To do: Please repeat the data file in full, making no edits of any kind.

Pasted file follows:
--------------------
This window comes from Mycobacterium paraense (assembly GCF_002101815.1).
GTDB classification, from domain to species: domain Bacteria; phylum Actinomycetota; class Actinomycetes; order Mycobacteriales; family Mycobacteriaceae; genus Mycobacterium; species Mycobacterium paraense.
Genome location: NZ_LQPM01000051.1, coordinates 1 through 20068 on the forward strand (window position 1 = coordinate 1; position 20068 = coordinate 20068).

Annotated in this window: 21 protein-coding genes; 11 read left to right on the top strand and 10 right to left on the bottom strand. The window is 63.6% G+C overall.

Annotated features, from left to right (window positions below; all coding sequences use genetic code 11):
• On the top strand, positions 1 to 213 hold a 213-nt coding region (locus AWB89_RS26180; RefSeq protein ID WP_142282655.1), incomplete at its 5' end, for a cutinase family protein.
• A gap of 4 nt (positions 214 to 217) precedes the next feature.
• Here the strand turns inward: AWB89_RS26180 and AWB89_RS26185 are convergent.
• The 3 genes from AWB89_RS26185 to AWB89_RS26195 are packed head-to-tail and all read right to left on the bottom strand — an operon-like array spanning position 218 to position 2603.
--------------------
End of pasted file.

This window comes from Mycobacterium paraense (assembly GCF_002101815.1).
GTDB classification, from domain to species: domain Bacteria; phylum Actinomycetota; class Actinomycetes; order Mycobacteriales; family Mycobacteriaceae; genus Mycobacterium; species Mycobacterium paraense.
Genome location: NZ_LQPM01000051.1, coordinates 1 through 20068 on the forward strand (window position 1 = coordinate 1; position 20068 = coordinate 20068).

Annotated in this window: 21 protein-coding genes; 11 read left to right on the top strand and 10 right to left on the bottom strand. The window is 63.6% G+C overall.

Annotated features, from left to right (window positions below; all coding sequences use genetic code 11):
• On the top strand, positions 1 to 213 hold a 213-nt coding region (locus AWB89_RS26180; RefSeq protein ID WP_142282655.1), incomplete at its 5' end, for a cutinase family protein.
• A gap of 4 nt (positions 214 to 217) precedes the next feature.
• Here the strand turns inward: AWB89_RS26180 and AWB89_RS26185 are convergent.
• The 3 genes from AWB89_RS26185 to AWB89_RS26195 are packed head-to-tail and all read right to left on the bottom strand — an operon-like array spanning position 218 to position 2603.